In an ironic digital twist, the federal government -- the driving force behind the creation of the Internet -- has not been able to fully embrace the second incarnation of the Internet, according to a study released late last month.
Hampered by a slew of legislative requirements for publishing documents and other factors, federal agencies have been relegated to the sidelines of a Web 2.0 world where users are taking raw data from feeds and other sources and services to create focused content, according to ?the Princeton University study.
The report, from the university's Center for Information Technology Policy, charges that the federal government focuses too much on its role as a Web site publisher and not enough on finding better ways to make the underlying data it creates available to citizens.
David Robinson, associate director of the center, said that instead of focusing on Web site publishing, the government should task agencies with making the data they generate available in RSS feeds, XML or other open formats so private sector operations can? publish the data.
"[The government] has sort of wanted to make it a priority to get data all the way to the end user," Robinson said. "We have the sense that government could have greater success in making government data available and useful to citizens if it were to focus more narrowly on making available the underlying data. People have had to really struggle to recreate data sets that are behind some Web sites or some difficult interface that [was] erected with the best of intentions."
For example, the report -- called Government Data and the Invisible Hand -- notes that the Federal Communications Commission has a Web site based on a structure that has remained basically unchanged since 2001. To make any practical use of the system, users must know a docket number for a proceeding. In addition, materials on the site can only be searched by a few criteria, like the date of a submission or the name of a submitting attorney. The site does not allow users to search the actual content of filings, even when they have been submitted in a computer-searchable file format, the report says.
Another site, Regulations.gov , a government wide docket publishing system launched in 2003 and used by nearly all departments and agencies, was put into place with a limited search engine and limited browsing capabilities, the researchers found. However, it began releasing its underlying data in RSS to allow users to create alternative views of the data, which led to the creation of OpenRegulations.org . The site competes with the government side by offering "pared down, easy to navigate" listings, the report added.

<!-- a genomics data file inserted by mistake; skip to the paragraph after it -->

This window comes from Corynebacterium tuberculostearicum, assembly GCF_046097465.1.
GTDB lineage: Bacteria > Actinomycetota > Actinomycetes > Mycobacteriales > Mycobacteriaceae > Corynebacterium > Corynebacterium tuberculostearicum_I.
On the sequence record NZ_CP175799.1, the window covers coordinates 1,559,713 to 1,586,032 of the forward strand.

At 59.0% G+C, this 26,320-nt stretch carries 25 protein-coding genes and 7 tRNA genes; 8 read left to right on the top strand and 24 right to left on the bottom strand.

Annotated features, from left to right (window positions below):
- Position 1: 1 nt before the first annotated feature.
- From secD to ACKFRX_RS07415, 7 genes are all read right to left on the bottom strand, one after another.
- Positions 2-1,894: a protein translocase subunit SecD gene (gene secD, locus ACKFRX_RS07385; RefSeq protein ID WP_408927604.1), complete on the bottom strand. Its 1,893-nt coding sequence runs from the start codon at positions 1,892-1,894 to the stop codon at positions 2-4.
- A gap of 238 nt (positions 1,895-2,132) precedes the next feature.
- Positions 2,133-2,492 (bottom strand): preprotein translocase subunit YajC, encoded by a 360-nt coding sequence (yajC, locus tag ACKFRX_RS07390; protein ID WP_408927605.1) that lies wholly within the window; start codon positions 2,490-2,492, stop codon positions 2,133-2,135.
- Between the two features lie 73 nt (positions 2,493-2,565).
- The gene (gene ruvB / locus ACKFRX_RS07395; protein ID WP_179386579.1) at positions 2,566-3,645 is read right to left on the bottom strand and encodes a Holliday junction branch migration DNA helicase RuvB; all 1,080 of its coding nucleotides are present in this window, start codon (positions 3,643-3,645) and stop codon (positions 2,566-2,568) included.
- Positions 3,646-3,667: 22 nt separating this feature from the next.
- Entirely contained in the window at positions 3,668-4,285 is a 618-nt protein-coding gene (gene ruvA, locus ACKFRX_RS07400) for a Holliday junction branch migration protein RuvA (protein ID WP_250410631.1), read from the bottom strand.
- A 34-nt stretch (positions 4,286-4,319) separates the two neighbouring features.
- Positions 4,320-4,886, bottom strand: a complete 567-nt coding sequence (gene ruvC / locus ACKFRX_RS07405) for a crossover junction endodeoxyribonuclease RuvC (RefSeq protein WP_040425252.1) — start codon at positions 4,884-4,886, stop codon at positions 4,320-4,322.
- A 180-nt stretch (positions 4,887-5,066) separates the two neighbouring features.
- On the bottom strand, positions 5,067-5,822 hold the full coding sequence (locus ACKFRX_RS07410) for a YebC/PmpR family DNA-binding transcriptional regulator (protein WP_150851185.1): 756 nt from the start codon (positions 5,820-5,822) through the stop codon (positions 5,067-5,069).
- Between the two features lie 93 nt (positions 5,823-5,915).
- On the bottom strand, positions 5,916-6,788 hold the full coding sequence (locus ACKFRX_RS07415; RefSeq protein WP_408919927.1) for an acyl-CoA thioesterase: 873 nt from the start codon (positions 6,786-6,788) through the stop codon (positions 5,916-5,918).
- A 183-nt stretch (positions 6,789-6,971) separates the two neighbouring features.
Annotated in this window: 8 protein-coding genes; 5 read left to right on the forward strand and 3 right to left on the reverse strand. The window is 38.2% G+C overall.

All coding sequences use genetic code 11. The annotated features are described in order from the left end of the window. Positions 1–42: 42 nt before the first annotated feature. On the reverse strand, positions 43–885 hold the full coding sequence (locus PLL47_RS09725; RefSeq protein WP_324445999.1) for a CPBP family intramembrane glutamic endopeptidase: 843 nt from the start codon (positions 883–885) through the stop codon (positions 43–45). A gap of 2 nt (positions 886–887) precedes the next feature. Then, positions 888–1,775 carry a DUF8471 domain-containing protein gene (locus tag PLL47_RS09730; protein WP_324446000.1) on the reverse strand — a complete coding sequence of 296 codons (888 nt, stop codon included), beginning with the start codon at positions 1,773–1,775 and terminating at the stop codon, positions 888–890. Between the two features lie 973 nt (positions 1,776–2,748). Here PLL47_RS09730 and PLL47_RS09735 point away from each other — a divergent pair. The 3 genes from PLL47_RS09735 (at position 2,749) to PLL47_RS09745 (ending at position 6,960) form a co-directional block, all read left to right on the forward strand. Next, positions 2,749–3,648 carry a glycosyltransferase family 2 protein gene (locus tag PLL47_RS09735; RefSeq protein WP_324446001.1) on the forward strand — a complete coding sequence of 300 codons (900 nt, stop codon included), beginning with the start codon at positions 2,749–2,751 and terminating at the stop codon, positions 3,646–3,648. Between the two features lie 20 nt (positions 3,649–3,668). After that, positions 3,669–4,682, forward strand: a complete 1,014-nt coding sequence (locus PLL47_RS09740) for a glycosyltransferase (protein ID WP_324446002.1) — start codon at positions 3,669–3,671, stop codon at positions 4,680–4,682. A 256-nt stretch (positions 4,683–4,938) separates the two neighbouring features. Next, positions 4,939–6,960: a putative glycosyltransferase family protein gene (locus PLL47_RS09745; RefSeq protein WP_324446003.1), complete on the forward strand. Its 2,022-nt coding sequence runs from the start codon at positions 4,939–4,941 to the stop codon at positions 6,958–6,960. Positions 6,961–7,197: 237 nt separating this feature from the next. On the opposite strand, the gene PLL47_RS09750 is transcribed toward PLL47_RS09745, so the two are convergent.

"Each time a new law makes a new requirement for government Web sites, it sort of gets piled onto this bunch of other rules that already exist," Robinson added. "There doesn't really seem to be anybody who is able to look at these series of statutory mandates and make them reasonable as a group. Private actors have a lot more flexibility in how they can approach those questions. What we've seen from the technically literate community, from the group of Americans who know how to build Web sites and use data is that there are many people who are interested in sites that take advantage of government data."
If private entities were to play a role in publishing government data they could take advantage of technology like RSS feeds, links to information sources, mashups, discussion forums and wikis or collaborative filtering and crowdsourcing - technology that the government has been slow to adopt because of various statutory barriers, the report added.
For example, the report cited the mashup MapLight.org , which combines the voting record of Congress with information about campaign donations to those members.
?"The policy route to realizing this principle is to require that federal government Web sites retrieve the underlying data using the same infrastructure that they have made available to the public," the report noted. "Such a rule incentivizes government bodies to keep this information in good working order and ensure that private parties will have no less an opportunity to use public data than the government itself does."
Robinson noted that there are both cultural and policy related barriers to such a shift in the government's Web role. First, the E-Government Act of 2002 requires that each agency put its contributions to the Federal register and other data on a "public Web site." But the report suggested that the federal government could easily create a general "government information browser" that could display any item of government information in a simple, plain and universally accessible format.
"Extremely simple Web sites that enable a structured data browser to display any and all government information may satisfy the letter of the existing law while the thriving marketplace of third party solutions realizes its spirit better than its drafters imagined," according to the report.
Robinson acknowledged that some users could have concerns about the authenticity of government data coming from a third-party instead of the agency itself. He said he imagined that the third-party publishers would provide links back to the raw data on the agency Web sites.
"In an open marketplace where anybody ?can build an interface, you're going to find that there are a lot of different people who might want to construct interfaces," Robinson added. "Much as one can turn to a news outlet that one trusts ?you could turn to a Web site that you trust because you trust the architects of the site."
This story, "No Room for Feds in Web 2.0, Study Says" was originally published by Computerworld.